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Designing a buck-boost converter

Designing a buck-boost converter

Designing a buck-boost converter

(OP)
I have +40-50V and I want an adjustable output of -7 to -22V, 0.2 to 1.2A

A buck-boost converter/inverter looks like being able to do just that.


My imidiate problem, though, is how to figure out the size of the coil.

I have so  far seen 2 formulas, and tried to devellop one of my own.
Needless to say I get 3 different results
I am aiming at something like 35 kHz switching freq.

Also, an extreme low ripple on the output is not necessary, but some filtering is needed,
as the output peak voltage must not exceed -26V
This last may have something to do with the need for continuous current or not.
I know the scemes exist, but have so far found no details on the web or in various
app.notes.

RE: Designing a buck-boost converter

For the fastest breadboarding effort, have you gone to the National Semiconductor WebBench site?

       http://www.national.com/appinfo/power/webench/

This allows you to purchase a demo board that has parts for the design you need.

Derek Koonce
DDK Interactive Consulting Services
www.dkoonce.com

RE: Designing a buck-boost converter

(OP)
I just tried.
The site cannot handle negative outputs/inverters it seems.

RE: Designing a buck-boost converter

It seems, there is electronics and electronics with coils! I am also troubled with calculating them, but found recently this wonderfull site: http://henry.fbe.fh-darmstadt.de/smps_e/smps_e.asp#Ivw !
You choose the topology of your converter, type in the given and desired values and in return you receive all the data, including the coil, number of turns and wire diameter! On top of it, you get a choice of existing (Siemens) coils that fit your application best! Much more one can not ask for... Ah, yes, all the theory as well as the formulas are also provided.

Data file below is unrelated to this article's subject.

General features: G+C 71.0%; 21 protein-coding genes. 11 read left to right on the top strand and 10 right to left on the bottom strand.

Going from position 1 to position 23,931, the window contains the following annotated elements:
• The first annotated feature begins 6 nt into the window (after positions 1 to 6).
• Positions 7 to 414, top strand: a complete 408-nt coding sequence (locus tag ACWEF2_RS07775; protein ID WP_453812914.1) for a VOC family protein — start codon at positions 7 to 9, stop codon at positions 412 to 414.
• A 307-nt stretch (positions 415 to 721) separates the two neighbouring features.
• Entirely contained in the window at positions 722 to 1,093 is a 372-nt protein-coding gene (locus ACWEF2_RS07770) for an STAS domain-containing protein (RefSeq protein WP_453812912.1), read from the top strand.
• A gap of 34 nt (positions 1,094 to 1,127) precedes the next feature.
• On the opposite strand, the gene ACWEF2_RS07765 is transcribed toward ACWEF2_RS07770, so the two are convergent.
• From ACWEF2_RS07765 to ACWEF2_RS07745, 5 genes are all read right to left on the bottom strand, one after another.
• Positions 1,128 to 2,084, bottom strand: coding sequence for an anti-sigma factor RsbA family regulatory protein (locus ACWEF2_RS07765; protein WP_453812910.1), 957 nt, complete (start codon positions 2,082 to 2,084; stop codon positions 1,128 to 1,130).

good luck

RE: Designing a buck-boost converter

Hi Walker1

First, why are you restricted to the 35 KHz switching frequency?  The higher the frequency, the lower the cost and the smaller the inductor.  Also, it does not sound like you need a boost/buck converter.  Boost is used when your input voltage is lower than you output voltage, a buck converter is used for an output voltage HIGHER than the input voltage.  A boost/buck is generally used when the input voltages can vary above and below the output voltage.  Flybacks are used generally in situations where there is a requirement for much higher voltages and lower currents, although there are many other uses for them.

I suggest trying the National Semiconductor website at http://www.national.com where they have a full switching power supply design center. All you have to do is enter your current, voltage, thermal requirements and some other generic information about your needs.  Their system will return a complete, fully documented design, complete with a layout, bill of materials, test chart, schematic, recommended regulator chip, recommended inductor and even a source (Pioneer) where you can get a complete set of all parts with a PC board suitable for testing the design.  The bill of materials they supply will give you multiple sources for most of the parts.  I have one of their surface-mount  boards and it works great, exactly as I needed.  The use of their design center is free when you register, and they will send you 5 (maybe more) free samples of the chips. The complete set of parts including overnight Fedex delivery only costs around $30 (+ or -).

I hope this is helpful to you.  If you need any further assistance, let me know.

RE: Designing a buck-boost converter

From elektron,

Sorry, I did not notice the negative voltage requirement at first.  You are correct in the buck/boost.  The National site is a little strange at times, but once you get used to it, it seems to work fairly well.

The other site mentioned in Germany looks quite good.  Try it, too.

RE: Designing a buck-boost converter

Use the flyback topology, or better still, use the forward topology so you don't have to deal with right-half-plane zero and associated stability.

The transformer of those topologies takes care of negative output voltage.

Word of caution: switch-mode power supplies are deceptively simple on paper. However, most electrical/electronics engineers who don't study switching converter theories will have a very hard time making a prototype work.

You have been warned.

Better buy a used SMPS or hire a consultant. A cheap one is available at http://www.1stquadrant.com/services.htm

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